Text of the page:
Having stayed in Siem Reap for a month to volunteer, I was able to explore the things that the average tourist wouldn’t have time to see. We’ve all heard of the famous Angkor Wat– a UNESCO World Heritage, and as amazing as it is, going in tourist season can ruin the experience just that little bit. Here is a list of places I can highly recommend that you wouldn’t normally hear about but should seriously consider going:
Located just west of the Angkor Archaeological Park, Lake Baray is Cambodia’s largest man-made lake with measurements of approximately 8 by 2.1 kilometres. Many locals come to Baray’s surrounding beaches to relax at any given time. I went to the west side of the lake, which is just a 15 minute tuk tuk ride from Siem Reap city centre. There’s a cabana that runs along the beach on the west side, with many hammock stations that are grouped together in U-shapes. Each U-shape station costs $1USD for however long you and your friends want. There are also stalls around for you to buy food and souvenirs, or some dedicated locals will definitely walk around and offer you some local delicacies (who can forget the tarantulas!?) while you lie in your hammock and overlook the reservoir. You can also take a dip or hire a truck inner-tube (3000 riel) to bob around on the reservoir itself. For me? It was a place of reading for the whole day!
There are three main floating villages near Siem Reap, and my friend and I booked with a tour group recommended by our guesthouse (Victory Guesthouse) that went to one called Kompong Phluk. We didn’t know what to expect, as it was dry season when we visited, but to our great surprise, there was still water that running along most parts of the village. The most spectacular thing was seeing the individual buildings on stilts as high as 7 metres. Another thing that was interesting was that our boat, which we were allowed to sit ON TOP OF, drove us through the village and gave us a closer insight to what daily life in a fishing village looks like, from the kids catching fish, to the women washing clothes along the river.
While your boat takes you through any of the three floating villages, you’ll eventually reach Tonlé Sap- a combined lake and river system that is crucial for the fishing and rice industries in Cambodia. Tonlé Sap is unusual for two reasons: its water flow changes direction twice a year, and the portion that forms the lake expands and shrinks dramatically. Both facts are because of the huge difference between Cambodian climate when it comes to wet and dry seasons. My tip would be to go there in the afternoon and enjoy watching sunset over the water while eating in a floating restaurant (Keep in mind that the restaurants will be more expensive than your normal $2.50 USD meals in Siem Reap city, because of the difficulties in transporting ingredients, furniture etc.), or you can do what I did and just admire sunset on top of your boat.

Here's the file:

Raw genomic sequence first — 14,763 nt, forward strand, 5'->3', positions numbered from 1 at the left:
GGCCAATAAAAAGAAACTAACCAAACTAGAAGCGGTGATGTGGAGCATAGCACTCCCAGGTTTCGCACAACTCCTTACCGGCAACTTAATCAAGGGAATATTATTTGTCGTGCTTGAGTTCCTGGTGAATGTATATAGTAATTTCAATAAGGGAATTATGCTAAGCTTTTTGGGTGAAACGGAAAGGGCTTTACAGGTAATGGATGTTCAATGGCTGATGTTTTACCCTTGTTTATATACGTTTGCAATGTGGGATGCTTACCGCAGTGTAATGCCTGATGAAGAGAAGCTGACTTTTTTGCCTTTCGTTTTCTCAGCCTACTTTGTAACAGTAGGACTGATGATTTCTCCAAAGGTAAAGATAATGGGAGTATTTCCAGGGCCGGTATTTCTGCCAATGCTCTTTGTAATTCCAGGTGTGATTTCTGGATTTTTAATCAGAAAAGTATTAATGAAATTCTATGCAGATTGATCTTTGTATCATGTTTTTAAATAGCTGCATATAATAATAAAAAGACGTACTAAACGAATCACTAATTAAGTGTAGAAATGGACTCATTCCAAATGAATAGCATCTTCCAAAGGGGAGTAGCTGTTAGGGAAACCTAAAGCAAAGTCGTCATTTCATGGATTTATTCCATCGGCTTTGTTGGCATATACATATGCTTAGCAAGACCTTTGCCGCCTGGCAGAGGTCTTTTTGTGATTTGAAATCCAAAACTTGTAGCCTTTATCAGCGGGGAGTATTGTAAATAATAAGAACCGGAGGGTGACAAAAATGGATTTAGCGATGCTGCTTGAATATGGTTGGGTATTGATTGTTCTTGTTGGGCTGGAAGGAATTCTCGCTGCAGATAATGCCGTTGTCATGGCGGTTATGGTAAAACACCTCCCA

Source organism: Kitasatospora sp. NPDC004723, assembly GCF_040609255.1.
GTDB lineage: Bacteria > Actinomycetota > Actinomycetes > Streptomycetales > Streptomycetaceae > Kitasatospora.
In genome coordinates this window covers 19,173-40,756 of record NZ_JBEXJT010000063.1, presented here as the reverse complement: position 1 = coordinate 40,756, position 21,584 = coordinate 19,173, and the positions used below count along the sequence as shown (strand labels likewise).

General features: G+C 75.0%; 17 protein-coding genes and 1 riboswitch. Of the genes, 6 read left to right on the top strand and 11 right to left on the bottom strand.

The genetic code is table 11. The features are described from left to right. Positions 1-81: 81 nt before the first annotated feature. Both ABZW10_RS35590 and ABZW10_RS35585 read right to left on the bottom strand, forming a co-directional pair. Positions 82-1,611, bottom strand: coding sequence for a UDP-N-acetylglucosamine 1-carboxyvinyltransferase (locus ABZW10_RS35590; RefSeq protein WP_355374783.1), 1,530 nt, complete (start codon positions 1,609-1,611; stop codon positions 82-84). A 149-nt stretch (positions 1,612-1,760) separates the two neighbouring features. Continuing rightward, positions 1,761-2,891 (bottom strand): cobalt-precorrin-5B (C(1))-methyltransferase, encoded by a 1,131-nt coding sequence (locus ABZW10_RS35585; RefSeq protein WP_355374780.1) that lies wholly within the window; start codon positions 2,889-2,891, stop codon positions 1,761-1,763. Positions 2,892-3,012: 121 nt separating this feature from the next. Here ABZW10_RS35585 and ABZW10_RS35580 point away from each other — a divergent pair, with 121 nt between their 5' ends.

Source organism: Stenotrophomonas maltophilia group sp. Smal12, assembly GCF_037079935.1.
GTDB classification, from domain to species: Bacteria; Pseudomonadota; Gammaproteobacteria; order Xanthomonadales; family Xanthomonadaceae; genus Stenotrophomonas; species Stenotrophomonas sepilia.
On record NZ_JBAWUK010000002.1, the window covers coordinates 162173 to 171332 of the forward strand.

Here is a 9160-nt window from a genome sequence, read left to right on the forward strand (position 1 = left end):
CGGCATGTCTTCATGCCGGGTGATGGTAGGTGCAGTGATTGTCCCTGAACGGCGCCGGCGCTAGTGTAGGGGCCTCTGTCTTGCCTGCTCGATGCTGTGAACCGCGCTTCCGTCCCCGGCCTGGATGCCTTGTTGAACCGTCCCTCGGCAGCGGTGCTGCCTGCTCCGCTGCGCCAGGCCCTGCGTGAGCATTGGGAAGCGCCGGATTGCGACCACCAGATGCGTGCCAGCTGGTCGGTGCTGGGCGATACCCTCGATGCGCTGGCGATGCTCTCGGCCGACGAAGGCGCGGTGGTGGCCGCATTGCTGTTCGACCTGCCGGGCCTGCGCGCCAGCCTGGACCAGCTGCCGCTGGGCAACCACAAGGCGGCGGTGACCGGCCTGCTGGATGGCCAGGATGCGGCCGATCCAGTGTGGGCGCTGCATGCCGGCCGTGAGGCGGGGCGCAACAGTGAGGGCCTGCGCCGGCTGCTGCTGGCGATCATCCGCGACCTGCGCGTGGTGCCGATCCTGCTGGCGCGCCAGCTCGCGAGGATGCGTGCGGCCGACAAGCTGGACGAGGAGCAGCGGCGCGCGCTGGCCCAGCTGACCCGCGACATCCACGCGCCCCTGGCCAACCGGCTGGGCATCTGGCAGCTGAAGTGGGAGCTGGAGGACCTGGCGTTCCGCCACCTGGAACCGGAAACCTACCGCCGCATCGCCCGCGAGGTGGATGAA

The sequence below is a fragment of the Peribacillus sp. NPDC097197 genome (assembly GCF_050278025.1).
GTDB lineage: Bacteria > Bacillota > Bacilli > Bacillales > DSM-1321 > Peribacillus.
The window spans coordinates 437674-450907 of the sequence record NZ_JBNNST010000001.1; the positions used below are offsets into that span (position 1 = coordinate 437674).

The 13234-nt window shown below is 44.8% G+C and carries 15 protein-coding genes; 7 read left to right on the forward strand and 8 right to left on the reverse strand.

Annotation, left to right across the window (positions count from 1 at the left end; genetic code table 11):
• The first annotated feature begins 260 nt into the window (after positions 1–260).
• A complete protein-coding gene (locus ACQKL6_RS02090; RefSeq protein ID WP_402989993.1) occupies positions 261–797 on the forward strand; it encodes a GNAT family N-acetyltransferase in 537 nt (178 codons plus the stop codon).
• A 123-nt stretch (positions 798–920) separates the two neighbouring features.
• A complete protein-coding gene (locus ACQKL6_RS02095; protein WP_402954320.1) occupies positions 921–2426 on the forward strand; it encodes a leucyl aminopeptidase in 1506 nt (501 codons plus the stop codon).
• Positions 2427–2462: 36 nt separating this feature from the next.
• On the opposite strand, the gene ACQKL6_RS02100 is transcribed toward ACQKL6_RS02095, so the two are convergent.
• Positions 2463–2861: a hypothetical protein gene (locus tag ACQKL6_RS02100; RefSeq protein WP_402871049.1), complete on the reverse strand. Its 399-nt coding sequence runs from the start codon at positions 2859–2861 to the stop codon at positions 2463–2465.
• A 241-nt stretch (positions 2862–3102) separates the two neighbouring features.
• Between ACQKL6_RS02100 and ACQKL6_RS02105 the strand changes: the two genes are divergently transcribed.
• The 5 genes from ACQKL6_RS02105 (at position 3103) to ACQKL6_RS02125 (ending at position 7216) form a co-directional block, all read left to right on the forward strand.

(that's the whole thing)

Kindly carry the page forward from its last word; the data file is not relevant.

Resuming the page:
Phnom Kulen National Park
Phnom Kulen National Park is about 50km north-east of Siem Reap. It’s considered by locals to be the most sacred mountain in Cambodia and is a popular place for them to visit on weekends and during festival seasons. It costs $20 for foreigners to visit (you’ll get used to the fact that admission fees differ depending on whether you’re a local or not) and has a road that leads up to the 487m hilltop. Keep in mind that you have to go up before 11am and it’s only possible to come down after midday (in order to avoid vehicles meeting on the narrow road).
Some of the highlights from this day-trip were:
1) Seeing a reclining Buddha carved out of the mountain about 1100 years ago from a single large stone. I have to admit, it was quite a walk up to see this reclining Buddha, and on the way there our tour guide told us that every visitor HAD to donate some riels to every local sitting on the steps, which was quite strange to hear, but I reluctantly agreed to do so as everyone was doing it. Nevertheless, it was still a fulfilling cultural experience to pray with incense sticks before climbing up some more steps to see the Buddha. The size of the Buddha absolute blew me away, and plus, you can enjoy a panoramic view once you’re at the top. Killing two birds with one stone here!
the MASSIVE stone that the buddha was carved from
view from top of the mountain
2) Seeing the 1000 linga in the river. It was bizarre to imagine that these intricate religious patterns somehow survived for more than 1000 years.
3) (Note: This one isn’t very well-known to foreigners, as we were the only locals here. Kudos to our very friendly local guide for this secret spot!) Seeing a waterhole that actually sinks paper. This water hole is near the 1000 linga river, but you have to walk a little further to see it. Somehow, this waterhole has its own water current and can sink our tour guide’s $1USD note from him simply throwing it into the water. This party trick also amused a lot of the locals!
4) Seeing the waterfall. This waterfall is very popular for both tourists and locals. The water is considered holy, and once you step into the water, you might be surprised to get nibbled on by some fish! The locals always say that the fish chew on your dead skin, and although I have my doubts, I couldn’t complain about a free massage.
can you spot the fish?
Here is just a very brief list of places that I loved which were a lot less quieter than Angkor War, but because Siem Reap is such a tourist hot spot, it’s very rare to find a place nearby that isn’t filled with tourists. Can you suggest some?